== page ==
Impact Fees

Read some Frequently Asked Questions and answers regarding impact fees. 

What are impact fees?

An impact fee is a charge on new development to pay for the construction or expansion of off-site capital improvements (roads, public buildings, etc.) that are necessitated by and benefit the new development.

How are impact fees paid?

In general, a residential developer will pay mandatory impact fees (roads, community parks and emergency services) at the time of the development approval.  The individual home buyer will pay the remaining impact fees when the building permit for the home is obtained.  Home builders who are not part of a recently approved development project would pay all of the fees at the time that a building permit is obtained.  Fees are used to build parks, public buildings, libraries, emergency services facilities, law enforcement facilities, law enforcement and correction facilities, transportation facilities, and schools.

For nonresidential development, impact fees for public buildings, emergency services, law enforcement, corrections and transportation facilities are charged based on the type of nonresidential development.  The fee may be based on square footage, per room (hotels), per pump (gas stations), or slip (boat storage), as appropriate.  Differences in cost are based on the amount of the impact expected by the particular type of development.  For example, more people visit a fast food restaurant over the course of a day than would typically visit a mini-warehouse, thereby creating more impact on roads.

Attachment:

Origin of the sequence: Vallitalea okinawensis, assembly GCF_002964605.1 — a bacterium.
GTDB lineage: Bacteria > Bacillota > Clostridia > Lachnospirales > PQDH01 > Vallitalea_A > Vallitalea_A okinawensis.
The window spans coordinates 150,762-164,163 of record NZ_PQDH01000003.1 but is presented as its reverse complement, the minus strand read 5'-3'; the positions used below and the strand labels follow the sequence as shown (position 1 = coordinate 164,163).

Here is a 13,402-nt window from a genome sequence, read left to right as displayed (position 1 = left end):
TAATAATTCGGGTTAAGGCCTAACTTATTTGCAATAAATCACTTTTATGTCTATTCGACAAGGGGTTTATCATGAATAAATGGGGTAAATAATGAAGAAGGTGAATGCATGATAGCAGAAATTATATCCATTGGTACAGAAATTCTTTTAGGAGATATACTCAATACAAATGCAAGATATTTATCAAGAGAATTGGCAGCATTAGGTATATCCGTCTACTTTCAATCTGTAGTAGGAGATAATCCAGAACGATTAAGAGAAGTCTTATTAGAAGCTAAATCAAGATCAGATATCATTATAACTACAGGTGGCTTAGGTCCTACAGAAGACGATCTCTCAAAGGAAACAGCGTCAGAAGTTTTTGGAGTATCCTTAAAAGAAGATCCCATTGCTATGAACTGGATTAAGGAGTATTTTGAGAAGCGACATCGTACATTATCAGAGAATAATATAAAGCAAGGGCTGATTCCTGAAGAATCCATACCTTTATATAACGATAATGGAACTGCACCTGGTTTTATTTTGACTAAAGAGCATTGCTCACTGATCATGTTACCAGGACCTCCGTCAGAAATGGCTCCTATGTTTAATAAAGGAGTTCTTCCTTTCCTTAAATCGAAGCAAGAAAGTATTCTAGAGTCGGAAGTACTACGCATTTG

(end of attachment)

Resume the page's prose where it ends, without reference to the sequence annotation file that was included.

Are there exemptions to paying impact fees?

Article 6, Section 6.11.A of the Land Development Regulations provides rules on the exemption of impact fees for the alteration, expansion, or replacement of existing residential or nonresidential buildings:

6.11.A.   Exemptions.  The following shall be exempted from payment of impact fees: 

  1. Alteration, expansion or replacement of an existing residential building where no additional dwelling units are created, where the use is not changed, and no additional vehicular trips will be produced over and above that produced by the existing use.
  2. Alteration, remodeling or replacement of an existing nonresidential building or structure where the use is not changed and the square footage and/or parking is not increased.
  3. The construction of accessory buildings or structures that do not create an additional impact on public capital facilities or produce additional vehicular trips over and above that produced by the principal building or use of the land.

What happens if a use is changed?

  1. If a new use on a site exceeds the square footage of the prior use, impact fees are based on the net increase in square in footage between the two uses.  If the use is changed but the square footage decreases, there is no impact.
  2. If the square footage stays the same, but the use changes to a more intense use, impacts are based on the difference between the new uses.